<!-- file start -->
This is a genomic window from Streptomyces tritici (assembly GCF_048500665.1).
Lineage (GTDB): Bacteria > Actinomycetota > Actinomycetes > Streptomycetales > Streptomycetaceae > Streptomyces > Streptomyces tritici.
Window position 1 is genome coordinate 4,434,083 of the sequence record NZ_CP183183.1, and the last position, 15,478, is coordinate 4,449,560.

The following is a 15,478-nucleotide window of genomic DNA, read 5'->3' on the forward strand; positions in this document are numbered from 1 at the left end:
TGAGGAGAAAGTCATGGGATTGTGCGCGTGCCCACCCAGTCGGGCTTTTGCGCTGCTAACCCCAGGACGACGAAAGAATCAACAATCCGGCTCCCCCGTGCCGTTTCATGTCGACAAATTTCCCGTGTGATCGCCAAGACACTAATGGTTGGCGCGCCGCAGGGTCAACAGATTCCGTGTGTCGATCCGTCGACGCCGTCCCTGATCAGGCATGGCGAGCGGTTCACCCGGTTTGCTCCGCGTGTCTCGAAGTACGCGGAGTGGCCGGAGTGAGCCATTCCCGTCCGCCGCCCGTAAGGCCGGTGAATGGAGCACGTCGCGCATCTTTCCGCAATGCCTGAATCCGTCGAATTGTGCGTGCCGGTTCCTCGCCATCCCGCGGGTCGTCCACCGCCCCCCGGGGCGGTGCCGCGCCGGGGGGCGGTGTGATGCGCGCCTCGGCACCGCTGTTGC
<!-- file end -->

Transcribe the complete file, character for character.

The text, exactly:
This is a genomic window from Streptomyces tritici (assembly GCF_048500665.1).
Lineage (GTDB): Bacteria > Actinomycetota > Actinomycetes > Streptomycetales > Streptomycetaceae > Streptomyces > Streptomyces tritici.
Window position 1 is genome coordinate 4,434,083 of the sequence record NZ_CP183183.1, and the last position, 15,478, is coordinate 4,449,560.

The following is a 15,478-nucleotide window of genomic DNA, read 5'->3' on the forward strand; positions in this document are numbered from 1 at the left end:
TGAGGAGAAAGTCATGGGATTGTGCGCGTGCCCACCCAGTCGGGCTTTTGCGCTGCTAACCCCAGGACGACGAAAGAATCAACAATCCGGCTCCCCCGTGCCGTTTCATGTCGACAAATTTCCCGTGTGATCGCCAAGACACTAATGGTTGGCGCGCCGCAGGGTCAACAGATTCCGTGTGTCGATCCGTCGACGCCGTCCCTGATCAGGCATGGCGAGCGGTTCACCCGGTTTGCTCCGCGTGTCTCGAAGTACGCGGAGTGGCCGGAGTGAGCCATTCCCGTCCGCCGCCCGTAAGGCCGGTGAATGGAGCACGTCGCGCATCTTTCCGCAATGCCTGAATCCGTCGAATTGTGCGTGCCGGTTCCTCGCCATCCCGCGGGTCGTCCACCGCCCCCCGGGGCGGTGCCGCGCCGGGGGGCGGTGTGATGCGCGCCTCGGCACCGCTGTTGC